Call for papers: Sources of knowledge in talk-in-interaction / Fonti di conoscenza nell'interazione orale
The meeting is organized by the team of the SNF research project ‘’The categorization of information sources in face-to-face interaction: a study based on the TIGR-corpus of spoken Italian’’ (InfinIta) (FNS subsidy no. 100012_192771, USI, 2020- 2024). It takes an interactional approach to evidentiality, focusing on evidential strategies in spoken language beyond grammatical and lexical markers.
In discourse, the orientation to sources of knowledge is part of epistemic stance taking. Sources may become relevant in actions that frame the uttered content as a proposition, i.e. as a piece of knowledge, and imply claims and attributions of knowledgeability. Such actions can be described as being situated in a question-assertion function space or, in a speech act perspective, as a set that prominently includes illocutionary acts of the assertive family. In conversation, they correspond to information requests, confirmation requests, candidate understandings, hypotheses, good guesses, predictions, informings, assessments, claims, justifications, etc. etc. and participate in a great variety of sequentially organized action trajectories.
The turn design and sequential implications of such actions are not only sensitive to the quantitative distribution of knowledge among participants (Who knows how much?), but also, in some cases, to the sources of knowledge, i.e. the way participants access (acquire) knowledge.
For example, a participant’s direct access to an event (the fact the he/she has, or is supposed to have, experienced an event on his/her own) is regularly treated as conferring him/her a particularly knowledgeable status when it comes to talking about that event. The opposition between direct and indirect access to knowledge therefore influences the formation, ascription, design and sequential organization of questions and informings. In other cases, it is the participants’ perceptual access to the immediate surrounding in the moment of speaking – including the discourse of others – that becomes a source for the uttered content and contributes to define the action itself. Another type of source that is specifically linked to subsets of actions in the question-assertion space is inference. Inference is publicly displayed in turns and sequences that establish argumentative links between propositions (e.g. backing up a claim by an argument). Linguistically informed research about argumentation based on written corpora not only has shown that arguers frequently recur to inferential evidential markers to categorize and underline links between textually spelled out propositions; it has also been argued that argumentation may be viewed as an evidential strategy in its own right.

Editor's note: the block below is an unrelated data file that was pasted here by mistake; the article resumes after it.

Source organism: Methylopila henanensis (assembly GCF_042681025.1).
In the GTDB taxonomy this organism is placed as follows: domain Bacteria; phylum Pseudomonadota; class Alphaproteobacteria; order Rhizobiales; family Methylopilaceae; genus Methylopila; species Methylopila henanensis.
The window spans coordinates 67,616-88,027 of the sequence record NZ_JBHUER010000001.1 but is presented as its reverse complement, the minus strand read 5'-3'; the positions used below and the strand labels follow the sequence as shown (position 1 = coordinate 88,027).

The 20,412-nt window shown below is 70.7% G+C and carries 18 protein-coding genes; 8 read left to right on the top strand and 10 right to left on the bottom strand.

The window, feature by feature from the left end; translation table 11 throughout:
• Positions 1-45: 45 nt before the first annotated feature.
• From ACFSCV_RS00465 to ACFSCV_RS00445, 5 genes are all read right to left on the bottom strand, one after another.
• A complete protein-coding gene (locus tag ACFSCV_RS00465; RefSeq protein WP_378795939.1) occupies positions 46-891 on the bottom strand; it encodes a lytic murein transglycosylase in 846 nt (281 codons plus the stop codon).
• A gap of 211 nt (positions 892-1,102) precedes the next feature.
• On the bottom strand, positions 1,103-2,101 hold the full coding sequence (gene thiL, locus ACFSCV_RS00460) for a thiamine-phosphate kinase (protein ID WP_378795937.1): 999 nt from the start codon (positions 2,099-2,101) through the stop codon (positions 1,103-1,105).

Links between propositions and their sources become recognizable thanks to a variety of practices. These are based on the simultaneousness and adjacency of perceptual experience and talk, on the sequential concatenation of actions, and/or on verbal reference to sources. Reference to sources may be more or less specific: participants can refer to specific events of knowledge acquisition or categorize sources more generically. Reference to sources can take the form of autonomous utterances (e.g. in pre-, post- or retrosequences) or – what has been studied mainly in linguistic approaches to information source – can be made by means of utterance internal/peripherical grammatical markers and lexical constructions. The entire range of these practices is what is understood here as evidential strategies.